Michael Perkins: Goal for the next five years is for DC to take the experience in San Francisco to heart and get serious about managing their curbside parking. Adjust hours and prices to ensure people can find a space if they're willing to pay what it's worth.

Ben Ross: Construction of a new Metro line through downtown DC, and new rail lines in the suburbs. And a reorientation of the Montgomery and Prince George's transportation departments, like DC and Arlington, to operate urban complete streets rather than suburban highways.

Canaan Merchant: 1) Hopefully I'll be reading about construction on a number of new transit lines. 2) Hopefully we'll see so many people on bikes that we'll need to discuss how to handle bicycle congestion. 3) How the city has adapted under new buildings that have broken the current height limit. 4) What the city has planned for an RFK site that is now focused on providing new housing/retail for the city and not more stadiums and parking lots. 5) How the Columbia Pike streetcar has aided in transforming the corridor and led to calls for streetcar expansion throughout Northern Virginia.

Chad Maddox: How the region has successfully absorbed many more residents while simultaneously managing to keep housing relatively affordable. Also, how the District has become a national model for its efforts to eliminate concentrated poverty and residential segregation in its borders.

Tracey Johnstone: That better coordination among local transit agencies, combined with the implementation of free transfer among subway, light rail, bus, and streetcar increased transit usage by over 25%.

Adam Froehlig: In a controversial effort to address chronic bike congestion on the MVT and the 14th St Bridge path, NPS and DDOT implement all-electronic bicycle tolls. A local bike commuter is quoted in the news as saying it will force him to switch to driving while another complains that the revenues will go to the private collector and WMATA instead of to path and bridge repairs.

And after years of false starts, the District finally implements a mileage tax. The effort is seen as a colossal failure as non-DC-registered cars are exempt and the elimination of the gas tax prompts Maryland drivers to suddenly flood DC streets such as Benning Road and Georgia Ave to take advantage of the cheaper DC gas.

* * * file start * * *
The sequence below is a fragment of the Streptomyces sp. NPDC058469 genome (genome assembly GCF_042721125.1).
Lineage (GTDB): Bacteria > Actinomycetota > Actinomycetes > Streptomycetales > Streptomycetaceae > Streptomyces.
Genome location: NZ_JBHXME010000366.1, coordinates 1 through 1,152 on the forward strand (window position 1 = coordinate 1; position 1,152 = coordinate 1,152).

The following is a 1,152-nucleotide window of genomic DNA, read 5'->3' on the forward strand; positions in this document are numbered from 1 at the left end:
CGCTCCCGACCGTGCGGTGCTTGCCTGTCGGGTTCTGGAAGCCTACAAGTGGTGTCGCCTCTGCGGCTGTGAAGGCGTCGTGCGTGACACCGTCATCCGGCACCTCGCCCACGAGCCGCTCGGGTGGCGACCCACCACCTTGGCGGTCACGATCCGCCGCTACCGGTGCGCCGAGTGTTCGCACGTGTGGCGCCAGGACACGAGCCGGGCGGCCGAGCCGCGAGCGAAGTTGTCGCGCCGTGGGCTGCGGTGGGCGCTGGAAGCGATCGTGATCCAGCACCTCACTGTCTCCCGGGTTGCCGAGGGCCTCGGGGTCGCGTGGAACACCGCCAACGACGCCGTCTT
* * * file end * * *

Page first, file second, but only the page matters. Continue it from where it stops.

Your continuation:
Neil Flanagan: I'd like to hear Montgomery officials getting anxious about how successful Prince George's Smart Growth program has been. That it's putting pressure on DC to drop rents, but won't someone think about the historic Greenbelt gas station that's going under?

Also, "Daddy, what's a Millenial?"


How to fix parking: Price it right, and don't play favorites

Parking has been called third rail of local politics, and for good reason. At a panel Wednesday on "Getting Parking Right," Nelson\Nygaard transportation planner Jeff Tumlin put it this way: "People hate the existing system, but they'll also hate any changes you make to the rules. No matter what you do, people are going to be very upset with you."

Photo by Wayan Vota on Flickr.

Sam Zimbabwe, planning director for the District Department of Transportation, was also on the panel. From the look on his face, he knows that has his work cut out for him as the agency tries to bring some measure of rationality to the city's tangle of parking regulations.

We all want to be able to park wherever we want, for as long as we want, and we want it to be free. But we might as well wish for a world of free and infinitely available ice cream. We can't have it, and we give up a lot by trying to get there.

Parking management is pro-driver

The parking problem is one of economics (real estate in the city is valuable and scarce) and geometry (cars take up a lot of space). It is not, Tumlin emphasized, a question of ideology. It's not wrong to own a car, not wrong to drive, and it's not wrong to want to park conveniently. But like all good things in life, convenient parking comes at a cost.

What we all want most of all is availability: We want parking to be there exactly where we need it and exactly when we need it.

The best way to get there, he said, is by pricing parking accurately. The "correct" price for parking in any given place is one that keeps a couple of spots per block open. In practice, that means around 85% of the capacity is usednot less, not more. A world with 85% utilization of parking is a world of parking karma for everyone. You can always park where you need to. It's every driver's dream come trueif, that is, you're willing to pay for that spot's true value.

Small pricing differences make a big difference

Does this mean that parking is just a luxury for the rich? Well, no.

One of the most interesting findings of San Francisco's experiments with parking pricing, according to Tumlin, is that demand is extremely sensitive to location. Right on a main drag like Valencia Street, parking might cost $4.50 an hour. Just around the corner on a side street, it might cost $2.50. Just another block away, garage parking might be available for $1.00. As in every other facet of life, you can choose to save money by giving up a little convenience.

Much of DC's policy discussion on parking management focuses on "transit zones" vs. everywhere else. But there are a lot of things that affect demand for parking. The availability of transit nearby is one, but it's just one of many. How dense is the neighborhood? Are there theaters, restaurants, or other attractions? Are there offices nearby? Just as in San Francisco, demand changes dramatically from block to block, and it's hard to say exactly where the demand is without measuring it empirically.